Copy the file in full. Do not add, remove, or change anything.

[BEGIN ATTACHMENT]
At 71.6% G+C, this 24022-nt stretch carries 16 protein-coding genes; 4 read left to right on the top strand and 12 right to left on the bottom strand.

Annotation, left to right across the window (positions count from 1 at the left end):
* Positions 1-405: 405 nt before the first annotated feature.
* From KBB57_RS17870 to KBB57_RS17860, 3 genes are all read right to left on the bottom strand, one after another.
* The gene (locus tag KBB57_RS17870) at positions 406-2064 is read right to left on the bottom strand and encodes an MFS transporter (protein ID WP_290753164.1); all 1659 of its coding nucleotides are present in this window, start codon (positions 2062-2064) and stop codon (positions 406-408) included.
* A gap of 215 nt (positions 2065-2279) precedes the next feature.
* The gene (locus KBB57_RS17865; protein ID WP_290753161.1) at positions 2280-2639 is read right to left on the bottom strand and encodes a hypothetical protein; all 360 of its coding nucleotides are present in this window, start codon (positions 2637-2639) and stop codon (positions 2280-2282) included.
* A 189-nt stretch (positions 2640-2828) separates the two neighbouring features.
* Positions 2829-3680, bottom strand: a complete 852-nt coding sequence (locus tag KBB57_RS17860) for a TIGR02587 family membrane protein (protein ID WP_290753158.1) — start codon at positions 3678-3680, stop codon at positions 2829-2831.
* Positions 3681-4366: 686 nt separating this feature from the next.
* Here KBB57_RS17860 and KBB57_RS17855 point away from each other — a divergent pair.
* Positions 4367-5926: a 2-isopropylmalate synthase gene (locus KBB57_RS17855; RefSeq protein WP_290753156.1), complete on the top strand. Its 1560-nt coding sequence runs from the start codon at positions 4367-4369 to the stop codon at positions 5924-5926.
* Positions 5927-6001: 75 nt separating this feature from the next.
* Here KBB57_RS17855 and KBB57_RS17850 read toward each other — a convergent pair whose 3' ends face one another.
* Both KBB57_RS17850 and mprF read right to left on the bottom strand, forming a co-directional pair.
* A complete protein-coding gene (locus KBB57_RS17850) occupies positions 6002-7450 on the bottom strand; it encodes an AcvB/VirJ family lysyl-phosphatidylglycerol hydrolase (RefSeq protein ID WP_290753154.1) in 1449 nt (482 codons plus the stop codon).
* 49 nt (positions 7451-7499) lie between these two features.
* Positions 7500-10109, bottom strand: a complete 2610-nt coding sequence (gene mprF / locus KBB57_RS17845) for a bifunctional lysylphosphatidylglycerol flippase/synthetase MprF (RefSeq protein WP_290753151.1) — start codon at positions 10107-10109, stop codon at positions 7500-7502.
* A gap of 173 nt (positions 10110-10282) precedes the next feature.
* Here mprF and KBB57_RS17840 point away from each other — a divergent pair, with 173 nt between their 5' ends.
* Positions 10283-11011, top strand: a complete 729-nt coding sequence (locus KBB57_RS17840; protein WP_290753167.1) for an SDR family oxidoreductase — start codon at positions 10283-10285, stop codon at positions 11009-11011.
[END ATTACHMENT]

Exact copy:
At 71.6% G+C, this 24022-nt stretch carries 16 protein-coding genes; 4 read left to right on the top strand and 12 right to left on the bottom strand.

Annotation, left to right across the window (positions count from 1 at the left end):
* Positions 1-405: 405 nt before the first annotated feature.
* From KBB57_RS17870 to KBB57_RS17860, 3 genes are all read right to left on the bottom strand, one after another.
* The gene (locus tag KBB57_RS17870) at positions 406-2064 is read right to left on the bottom strand and encodes an MFS transporter (protein ID WP_290753164.1); all 1659 of its coding nucleotides are present in this window, start codon (positions 2062-2064) and stop codon (positions 406-408) included.
* A gap of 215 nt (positions 2065-2279) precedes the next feature.
* The gene (locus KBB57_RS17865; protein ID WP_290753161.1) at positions 2280-2639 is read right to left on the bottom strand and encodes a hypothetical protein; all 360 of its coding nucleotides are present in this window, start codon (positions 2637-2639) and stop codon (positions 2280-2282) included.
* A 189-nt stretch (positions 2640-2828) separates the two neighbouring features.
* Positions 2829-3680, bottom strand: a complete 852-nt coding sequence (locus tag KBB57_RS17860) for a TIGR02587 family membrane protein (protein ID WP_290753158.1) — start codon at positions 3678-3680, stop codon at positions 2829-2831.
* Positions 3681-4366: 686 nt separating this feature from the next.
* Here KBB57_RS17860 and KBB57_RS17855 point away from each other — a divergent pair.
* Positions 4367-5926: a 2-isopropylmalate synthase gene (locus KBB57_RS17855; RefSeq protein WP_290753156.1), complete on the top strand. Its 1560-nt coding sequence runs from the start codon at positions 4367-4369 to the stop codon at positions 5924-5926.
* Positions 5927-6001: 75 nt separating this feature from the next.
* Here KBB57_RS17855 and KBB57_RS17850 read toward each other — a convergent pair whose 3' ends face one another.
* Both KBB57_RS17850 and mprF read right to left on the bottom strand, forming a co-directional pair.
* A complete protein-coding gene (locus KBB57_RS17850) occupies positions 6002-7450 on the bottom strand; it encodes an AcvB/VirJ family lysyl-phosphatidylglycerol hydrolase (RefSeq protein ID WP_290753154.1) in 1449 nt (482 codons plus the stop codon).
* 49 nt (positions 7451-7499) lie between these two features.
* Positions 7500-10109, bottom strand: a complete 2610-nt coding sequence (gene mprF / locus KBB57_RS17845) for a bifunctional lysylphosphatidylglycerol flippase/synthetase MprF (RefSeq protein WP_290753151.1) — start codon at positions 10107-10109, stop codon at positions 7500-7502.
* A gap of 173 nt (positions 10110-10282) precedes the next feature.
* Here mprF and KBB57_RS17840 point away from each other — a divergent pair, with 173 nt between their 5' ends.
* Positions 10283-11011, top strand: a complete 729-nt coding sequence (locus KBB57_RS17840; protein WP_290753167.1) for an SDR family oxidoreductase — start codon at positions 10283-10285, stop codon at positions 11009-11011.